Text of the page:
Without the figure of Pablo Picasso (Málaga, Spain, 1881 - Mougins, France, 1973) understanding how contemporary art has evolved would be impossible. Therefore, the exhibition Picasso: las grandes series (Picasso: The Great Series) presents the artist's later work, never brought together in Spain until now. The resonance of these works is appreciated in the abstract expressionists and the successive generations of American painters such as Adolf Gottlieb, Mark Tobey, Jasper Johns, Cy Twombly and Brice Marden via the use of the leaden palette the painter from Málaga employs in his work from 1951 onwards. Picasso also preempted Pop movements in the chromatic combinations of some of his oil paintings belonging to the series Las mujeres de Argel (Women of Algiers) or the representations of his own studio.
The selected chronological period represented by the exhibition follows the years spanning between 1953 and 1973, the time in which Jacqueline Roque is at his side and has a strong influence on him, as was the case with many of his previous partners. During these years Picasso, to a certain extent, recapitulates all of his previous work, including the realisation of Cubism and his work from the Thirties, which results in a return to classical painting, not as a copy or direct inspiration, but as more of a re-appropriation through themes and compositions.
This exhibition displays the great thematic series that characterised Picasso's final years and establishes his personal dialogue with past masterpieces. The first approach is based on the contemplation of his studio and his models; Picasso focuses on one of ène Delacroix' most recognised works Femmes d'Alger (Women of Algiers) (1834), realising fifteen versions in oil as well as a selection of drawings, etchings and lithographs that complete the series produced from 1953 to 1955.
In his second approach, Picasso observes the empty studio; his studio located in the La Californie mansion denotes the start of his life with Jaqueline Roque, who appears represented in many of the paintings in the series - examples of interior landscape.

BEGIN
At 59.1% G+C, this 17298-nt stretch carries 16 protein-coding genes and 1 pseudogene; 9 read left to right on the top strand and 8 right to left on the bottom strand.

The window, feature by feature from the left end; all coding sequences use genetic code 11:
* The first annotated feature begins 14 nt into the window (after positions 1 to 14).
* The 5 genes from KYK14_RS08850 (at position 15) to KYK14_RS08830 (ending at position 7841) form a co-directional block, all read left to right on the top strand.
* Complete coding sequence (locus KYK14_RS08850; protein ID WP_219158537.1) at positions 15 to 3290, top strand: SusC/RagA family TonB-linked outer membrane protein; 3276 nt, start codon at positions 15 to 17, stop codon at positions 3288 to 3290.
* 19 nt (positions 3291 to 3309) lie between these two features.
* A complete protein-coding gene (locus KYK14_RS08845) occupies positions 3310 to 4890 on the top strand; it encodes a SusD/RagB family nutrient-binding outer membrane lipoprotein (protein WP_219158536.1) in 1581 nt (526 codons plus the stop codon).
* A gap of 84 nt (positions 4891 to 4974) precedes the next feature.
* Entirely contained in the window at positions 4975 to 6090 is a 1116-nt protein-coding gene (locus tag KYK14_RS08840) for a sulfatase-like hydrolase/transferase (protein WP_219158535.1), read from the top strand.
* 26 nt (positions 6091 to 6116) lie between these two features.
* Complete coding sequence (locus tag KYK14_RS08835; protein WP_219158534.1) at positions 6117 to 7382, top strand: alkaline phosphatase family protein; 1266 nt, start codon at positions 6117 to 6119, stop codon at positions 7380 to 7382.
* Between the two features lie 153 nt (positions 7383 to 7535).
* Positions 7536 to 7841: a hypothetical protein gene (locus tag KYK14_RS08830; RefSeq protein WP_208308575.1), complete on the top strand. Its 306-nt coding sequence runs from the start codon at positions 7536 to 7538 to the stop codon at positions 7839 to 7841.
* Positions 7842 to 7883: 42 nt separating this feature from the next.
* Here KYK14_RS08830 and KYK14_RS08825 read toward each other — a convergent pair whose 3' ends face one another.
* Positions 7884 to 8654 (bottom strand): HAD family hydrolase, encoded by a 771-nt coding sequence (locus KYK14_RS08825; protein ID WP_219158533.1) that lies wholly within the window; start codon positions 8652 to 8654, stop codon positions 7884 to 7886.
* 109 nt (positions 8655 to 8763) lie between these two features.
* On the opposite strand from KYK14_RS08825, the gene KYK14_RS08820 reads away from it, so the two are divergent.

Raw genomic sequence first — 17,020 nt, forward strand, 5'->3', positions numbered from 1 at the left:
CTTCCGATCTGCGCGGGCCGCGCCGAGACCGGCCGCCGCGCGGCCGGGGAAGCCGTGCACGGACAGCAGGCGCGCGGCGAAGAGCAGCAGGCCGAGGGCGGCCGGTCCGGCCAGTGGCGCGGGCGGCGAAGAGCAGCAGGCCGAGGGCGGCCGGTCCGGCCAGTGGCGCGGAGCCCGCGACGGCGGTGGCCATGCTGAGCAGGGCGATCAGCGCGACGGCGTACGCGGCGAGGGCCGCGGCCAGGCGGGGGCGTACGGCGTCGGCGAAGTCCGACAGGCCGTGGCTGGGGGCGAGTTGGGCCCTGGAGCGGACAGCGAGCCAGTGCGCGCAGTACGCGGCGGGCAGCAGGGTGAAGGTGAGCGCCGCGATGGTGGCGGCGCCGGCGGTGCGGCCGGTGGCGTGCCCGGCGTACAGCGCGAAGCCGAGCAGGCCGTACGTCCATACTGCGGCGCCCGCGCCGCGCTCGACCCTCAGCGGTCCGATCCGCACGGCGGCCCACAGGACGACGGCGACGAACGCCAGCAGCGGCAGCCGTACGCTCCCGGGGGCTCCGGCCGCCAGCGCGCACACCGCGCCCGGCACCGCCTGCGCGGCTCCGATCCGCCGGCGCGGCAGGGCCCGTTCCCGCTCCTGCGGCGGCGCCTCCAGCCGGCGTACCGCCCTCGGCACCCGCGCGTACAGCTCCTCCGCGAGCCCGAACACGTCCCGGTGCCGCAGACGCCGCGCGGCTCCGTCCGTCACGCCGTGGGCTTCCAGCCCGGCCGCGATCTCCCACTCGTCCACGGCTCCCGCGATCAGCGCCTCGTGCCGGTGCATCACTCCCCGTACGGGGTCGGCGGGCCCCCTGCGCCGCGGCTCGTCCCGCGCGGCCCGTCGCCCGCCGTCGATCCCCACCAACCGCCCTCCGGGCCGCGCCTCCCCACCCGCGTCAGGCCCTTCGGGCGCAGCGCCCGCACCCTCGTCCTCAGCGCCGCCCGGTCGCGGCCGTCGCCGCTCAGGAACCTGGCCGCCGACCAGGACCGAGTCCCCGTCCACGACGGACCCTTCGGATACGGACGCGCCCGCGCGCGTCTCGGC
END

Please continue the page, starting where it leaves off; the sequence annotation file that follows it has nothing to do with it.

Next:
These are followed by one of Picasso's most widely recognised series, composed around Diego Velázquez' Las Meninas. The artist approaches the studio now, introducing the painter and his models, in this instance embodying the infantas.
In Picasso's fourth approach, the model is outside the studio. He chooses Édouard Manet's Le déjeuner sur l'herbe (The Luncheon on the Grass), but, regrettably, he is morally obliged to once again renounce the barbarity of war after the 1962 Cuban missile crisis, which has repercussions on his work and leads him to exercise variations on Nicolas Poussin's The Rape of the Sabine Women (1637-38).
Finally, Picasso deals with what had been one of his key concerns: the process of artistic creation. He dedicates the next decade of his life to developing this theme through the personification of the figures of the painter and his models in the studio. Some of the paintings in this series, El pintor y la modelo, were acquired in 1964, and were the next works to join the State collections after Guernica.
This last series concludes the exhibition made up of eighty oil paintings and forty drawings, of which eighty percent were previously unseen in Spain.
In 2000, the Museo Reina Sofía presented the exhibition Picasso Minotauro (Picasso Minotaur), also curated by Paloma Esteban Leal, which compiled the artistic interpretations of the mythological figure produced by the genius from Málaga throughout his career.
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